CNN essentially threw its anchor under the bus.
During an interview with Trump defense team adviser Rep. Mike Johnson (R-LA), CNN anchor Jake Tapper pushed back on Johnson’s claim that House Democrats conducted the impeachment investigation in “super secret hearings” by using a Sensitive Compartmented Information Facility (SCIF), which he said had prevented himself and other House Republicans from reviewing “all of this evidence, so-called, that had been gathered in the basement.”
Tapper pointed out that the 48 House Republicans from three committees who were allowed in the SCIF “is not nothing” and also pressed Johnson as to whether it bothered him that President Donald Trump’s legal team had made a similar false claim on the Senate floor during their arguments -- questions which Johnson deflected.
The interaction was newsworthy in itself and should have been the focus of the interview.
And yet, shortly after the segment aired, CNN instead chose to highlight a different portion of the segment in a tweet which quoted Johnson asserting that former national security adviser John Bolton’s account of Trump withholding military aid to Ukraine “doesn’t make any difference at the end of the day. ... Abuse of power and obstruction of Congress are not impeachable offenses.”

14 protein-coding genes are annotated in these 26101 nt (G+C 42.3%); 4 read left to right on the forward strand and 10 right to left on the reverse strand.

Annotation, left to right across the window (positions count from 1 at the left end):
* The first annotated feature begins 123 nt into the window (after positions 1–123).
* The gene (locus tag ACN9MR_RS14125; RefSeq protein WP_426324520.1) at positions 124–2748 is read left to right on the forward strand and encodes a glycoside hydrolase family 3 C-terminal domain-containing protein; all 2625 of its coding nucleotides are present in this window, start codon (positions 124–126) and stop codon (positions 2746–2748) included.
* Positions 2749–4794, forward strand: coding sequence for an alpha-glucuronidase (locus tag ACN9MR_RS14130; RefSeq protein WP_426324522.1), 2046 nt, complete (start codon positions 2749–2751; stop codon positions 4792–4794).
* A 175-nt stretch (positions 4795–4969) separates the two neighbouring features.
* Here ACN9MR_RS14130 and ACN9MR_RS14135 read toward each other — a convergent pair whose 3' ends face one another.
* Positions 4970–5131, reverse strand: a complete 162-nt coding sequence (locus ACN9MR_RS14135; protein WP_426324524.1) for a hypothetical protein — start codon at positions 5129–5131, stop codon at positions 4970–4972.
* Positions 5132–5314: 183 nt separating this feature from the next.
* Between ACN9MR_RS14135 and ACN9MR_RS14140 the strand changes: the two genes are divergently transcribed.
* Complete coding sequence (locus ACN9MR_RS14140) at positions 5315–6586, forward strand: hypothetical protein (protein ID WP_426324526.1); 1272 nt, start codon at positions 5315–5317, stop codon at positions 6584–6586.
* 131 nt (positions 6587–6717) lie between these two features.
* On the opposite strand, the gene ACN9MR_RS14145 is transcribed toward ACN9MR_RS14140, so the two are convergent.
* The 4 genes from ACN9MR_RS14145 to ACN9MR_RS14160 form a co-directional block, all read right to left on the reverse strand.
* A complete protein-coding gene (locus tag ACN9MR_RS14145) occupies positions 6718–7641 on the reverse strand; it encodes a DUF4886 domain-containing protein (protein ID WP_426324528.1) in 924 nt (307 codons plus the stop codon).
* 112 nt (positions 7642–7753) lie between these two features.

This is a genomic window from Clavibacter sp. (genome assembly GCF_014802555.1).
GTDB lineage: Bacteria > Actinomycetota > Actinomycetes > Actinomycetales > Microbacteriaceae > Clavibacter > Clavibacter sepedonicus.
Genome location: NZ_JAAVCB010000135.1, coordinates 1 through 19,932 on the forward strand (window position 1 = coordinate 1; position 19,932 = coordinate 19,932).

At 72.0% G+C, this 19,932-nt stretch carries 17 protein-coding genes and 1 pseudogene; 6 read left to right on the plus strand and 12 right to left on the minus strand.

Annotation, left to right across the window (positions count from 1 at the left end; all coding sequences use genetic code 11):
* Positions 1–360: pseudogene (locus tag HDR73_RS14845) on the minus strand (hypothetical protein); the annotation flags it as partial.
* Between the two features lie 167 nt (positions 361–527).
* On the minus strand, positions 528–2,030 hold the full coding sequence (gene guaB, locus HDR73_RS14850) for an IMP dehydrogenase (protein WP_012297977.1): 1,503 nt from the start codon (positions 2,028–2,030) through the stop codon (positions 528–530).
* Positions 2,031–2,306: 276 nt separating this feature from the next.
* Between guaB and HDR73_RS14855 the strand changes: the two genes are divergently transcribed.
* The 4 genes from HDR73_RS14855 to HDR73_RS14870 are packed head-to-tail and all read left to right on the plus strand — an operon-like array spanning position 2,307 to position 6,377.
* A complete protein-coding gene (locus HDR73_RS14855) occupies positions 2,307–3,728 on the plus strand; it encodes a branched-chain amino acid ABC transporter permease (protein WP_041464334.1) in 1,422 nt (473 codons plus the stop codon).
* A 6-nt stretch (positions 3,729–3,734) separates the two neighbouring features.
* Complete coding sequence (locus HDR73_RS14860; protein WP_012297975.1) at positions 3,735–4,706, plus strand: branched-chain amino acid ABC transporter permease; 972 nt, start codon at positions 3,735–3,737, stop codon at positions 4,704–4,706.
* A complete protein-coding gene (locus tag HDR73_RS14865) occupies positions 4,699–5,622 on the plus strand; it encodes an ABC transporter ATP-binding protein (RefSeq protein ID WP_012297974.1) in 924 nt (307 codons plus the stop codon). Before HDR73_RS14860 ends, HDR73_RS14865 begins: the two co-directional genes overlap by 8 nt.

CNN’s tweet did not provide any clarification of Johnson’s false claim, despite the fact that Tapper attempted to correct him in the same video CNN attached to the tweet.
While CNN later tweeted that Tapper pressed Johnson on his claims about the SCIF, the network’s initial instinct to rebroadcast a GOP talking point is representative of a frequent problem in media coverage of the president — the uncritical repetition of Republican lies. Mainstream outlets routinely repeat misleading or false claims from the Trump administration, particularly on Twitter, without context or skepticism.